The MoD would not confirm how many aircraft had been sent, but the BBC reported three jets had taken off at 2pm (3am Wednesday NZT).

Downing Street stressed that Britain's "focus remains the humanitarian situation", particularly the Yazidi refugees trapped on Mount Sinjar. Three UK aid drops have now taken place, with RAF planes delivering 3180 re-usable water containers, filled with a total of 15,900 litres of clean water, and 816 solar lanterns.

"Meanwhile urgent planning to get those trapped on the mountainside to safety will continue in the coming days between ourselves and US, the Kurdish authorities and other partners," added a Downing Street spokesperson.


Yazidi families are in grave danger. Photo / AFP

An Iraqi lawmaker who helped bring attention to the plight of besieged members of her Yazidi community was wounded yesterday in the crash of a helicopter delivering aid, officers said.

The Iraqi pilot was killed when the chopper, packed with rescued Yazidis, crashed during takeoff after delivering aid to Mount Sinjar. The crash happened because too many people tried to climb aboard, an army spokesman said.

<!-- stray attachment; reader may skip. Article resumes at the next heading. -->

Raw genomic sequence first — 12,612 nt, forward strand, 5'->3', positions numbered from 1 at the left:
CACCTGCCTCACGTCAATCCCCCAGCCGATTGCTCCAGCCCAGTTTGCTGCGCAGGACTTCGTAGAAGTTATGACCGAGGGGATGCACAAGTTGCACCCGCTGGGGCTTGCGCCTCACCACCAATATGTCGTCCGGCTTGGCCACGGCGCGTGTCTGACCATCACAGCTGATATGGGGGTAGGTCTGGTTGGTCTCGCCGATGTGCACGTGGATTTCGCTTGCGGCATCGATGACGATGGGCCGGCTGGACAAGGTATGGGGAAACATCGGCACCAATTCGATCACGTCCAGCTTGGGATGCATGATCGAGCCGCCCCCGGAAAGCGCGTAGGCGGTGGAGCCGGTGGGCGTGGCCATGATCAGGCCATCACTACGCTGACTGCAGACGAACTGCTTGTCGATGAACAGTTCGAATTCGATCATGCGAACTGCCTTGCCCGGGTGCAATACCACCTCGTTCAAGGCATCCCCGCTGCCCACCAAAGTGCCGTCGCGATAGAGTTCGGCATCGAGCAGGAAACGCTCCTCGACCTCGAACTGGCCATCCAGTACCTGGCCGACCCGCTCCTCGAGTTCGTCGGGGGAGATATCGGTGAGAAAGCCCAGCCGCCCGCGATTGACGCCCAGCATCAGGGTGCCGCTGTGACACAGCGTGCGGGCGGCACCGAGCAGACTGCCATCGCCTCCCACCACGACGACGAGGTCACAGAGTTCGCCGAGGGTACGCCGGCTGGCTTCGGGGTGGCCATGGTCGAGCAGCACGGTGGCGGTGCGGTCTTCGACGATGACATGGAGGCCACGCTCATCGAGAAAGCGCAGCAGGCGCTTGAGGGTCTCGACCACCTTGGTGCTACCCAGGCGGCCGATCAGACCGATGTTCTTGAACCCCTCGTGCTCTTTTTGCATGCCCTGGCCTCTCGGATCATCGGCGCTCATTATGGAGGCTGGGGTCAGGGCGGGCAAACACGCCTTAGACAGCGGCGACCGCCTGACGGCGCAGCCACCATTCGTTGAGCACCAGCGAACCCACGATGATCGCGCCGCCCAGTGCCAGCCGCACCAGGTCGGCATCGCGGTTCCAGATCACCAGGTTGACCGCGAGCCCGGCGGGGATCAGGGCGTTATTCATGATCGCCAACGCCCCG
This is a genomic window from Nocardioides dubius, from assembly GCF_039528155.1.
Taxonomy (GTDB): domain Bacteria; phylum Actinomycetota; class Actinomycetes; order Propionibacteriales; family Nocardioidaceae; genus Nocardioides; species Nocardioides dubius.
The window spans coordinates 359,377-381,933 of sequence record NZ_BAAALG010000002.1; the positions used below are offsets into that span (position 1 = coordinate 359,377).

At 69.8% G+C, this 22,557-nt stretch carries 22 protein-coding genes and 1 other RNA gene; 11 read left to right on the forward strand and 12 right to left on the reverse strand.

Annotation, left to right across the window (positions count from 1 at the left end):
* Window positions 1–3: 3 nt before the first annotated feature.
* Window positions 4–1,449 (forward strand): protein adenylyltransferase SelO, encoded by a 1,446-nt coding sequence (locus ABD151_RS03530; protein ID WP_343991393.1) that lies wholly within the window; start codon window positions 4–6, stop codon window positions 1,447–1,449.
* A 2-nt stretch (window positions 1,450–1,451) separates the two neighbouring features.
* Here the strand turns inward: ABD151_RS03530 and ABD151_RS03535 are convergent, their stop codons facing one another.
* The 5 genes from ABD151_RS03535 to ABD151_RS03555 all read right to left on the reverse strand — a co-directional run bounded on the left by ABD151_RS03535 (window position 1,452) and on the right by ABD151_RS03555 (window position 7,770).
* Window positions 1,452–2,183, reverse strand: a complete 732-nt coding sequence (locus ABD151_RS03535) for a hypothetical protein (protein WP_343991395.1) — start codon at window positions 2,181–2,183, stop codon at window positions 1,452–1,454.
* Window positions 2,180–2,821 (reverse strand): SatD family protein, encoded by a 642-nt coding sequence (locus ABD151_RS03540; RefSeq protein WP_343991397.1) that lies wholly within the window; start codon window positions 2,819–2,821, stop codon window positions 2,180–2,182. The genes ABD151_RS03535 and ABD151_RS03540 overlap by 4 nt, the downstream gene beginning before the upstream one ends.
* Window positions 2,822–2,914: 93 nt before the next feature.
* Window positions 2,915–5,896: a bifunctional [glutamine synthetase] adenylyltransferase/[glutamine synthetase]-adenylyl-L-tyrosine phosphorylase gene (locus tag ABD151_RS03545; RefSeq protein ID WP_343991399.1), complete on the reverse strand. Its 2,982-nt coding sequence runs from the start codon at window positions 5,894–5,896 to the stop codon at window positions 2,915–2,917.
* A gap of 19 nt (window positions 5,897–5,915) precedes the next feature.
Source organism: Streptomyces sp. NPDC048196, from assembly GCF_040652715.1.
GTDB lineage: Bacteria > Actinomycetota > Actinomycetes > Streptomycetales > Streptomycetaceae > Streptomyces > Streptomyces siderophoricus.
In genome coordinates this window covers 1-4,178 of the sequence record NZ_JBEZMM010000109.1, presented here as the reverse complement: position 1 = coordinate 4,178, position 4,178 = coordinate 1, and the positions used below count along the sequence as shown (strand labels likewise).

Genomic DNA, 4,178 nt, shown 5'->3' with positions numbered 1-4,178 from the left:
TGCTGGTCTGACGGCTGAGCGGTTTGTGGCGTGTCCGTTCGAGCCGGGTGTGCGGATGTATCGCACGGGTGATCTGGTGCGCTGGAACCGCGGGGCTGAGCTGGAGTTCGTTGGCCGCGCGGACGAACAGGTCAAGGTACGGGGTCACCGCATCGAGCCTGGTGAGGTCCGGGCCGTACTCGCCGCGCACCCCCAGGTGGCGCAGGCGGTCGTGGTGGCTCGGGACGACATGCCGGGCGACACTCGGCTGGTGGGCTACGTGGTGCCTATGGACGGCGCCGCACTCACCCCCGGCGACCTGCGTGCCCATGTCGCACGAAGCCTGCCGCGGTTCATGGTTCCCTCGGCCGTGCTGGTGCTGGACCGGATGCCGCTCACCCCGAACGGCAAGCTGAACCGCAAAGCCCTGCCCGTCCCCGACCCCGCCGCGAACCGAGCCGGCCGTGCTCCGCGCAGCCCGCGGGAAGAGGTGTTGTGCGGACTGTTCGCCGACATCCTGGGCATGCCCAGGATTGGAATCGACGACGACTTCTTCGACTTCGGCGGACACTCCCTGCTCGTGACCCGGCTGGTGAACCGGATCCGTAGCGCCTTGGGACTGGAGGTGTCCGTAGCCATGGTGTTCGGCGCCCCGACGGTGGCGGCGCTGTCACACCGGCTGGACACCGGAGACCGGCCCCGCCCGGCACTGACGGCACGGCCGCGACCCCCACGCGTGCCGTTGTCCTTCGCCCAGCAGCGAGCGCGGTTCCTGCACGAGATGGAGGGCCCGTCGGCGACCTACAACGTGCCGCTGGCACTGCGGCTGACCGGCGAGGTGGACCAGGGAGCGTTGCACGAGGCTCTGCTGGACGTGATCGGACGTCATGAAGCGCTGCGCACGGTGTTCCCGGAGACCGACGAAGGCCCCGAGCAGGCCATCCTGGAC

Yazidi MP Vian Dakhil, whose emotional appeal in parliament on the plight of people stranded on the mountain made her the public voice of her community, was injured in the crash.

A New York Times journalist also sustained non-life threatening injuries in the crash, the paper said. There was no immediate report of any Yazidis aboard being injured.

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Thousands of members of the Yazidi minority are trapped on the mountain in northwestern Iraq with little food or water by jihadists from IS who overran the region.

The UN refuge agency put the number of people on the mountain at 20,000-30,000, while UN minority rights expert Rita Izsak warned they face "a mass atrocity and potential genocide within days or hours."

Insurgents led by IS jihadists launched a sweeping offensive in June that has overrun large areas of five Iraqi provinces and displaced hundreds of thousands of people.

The US military is carrying out air strikes against militants in north Iraq, including yesterday on a mortar position it said was firing on Kurdish forces attempting to defend Yazidis north of Sinjar.

- AP / AFP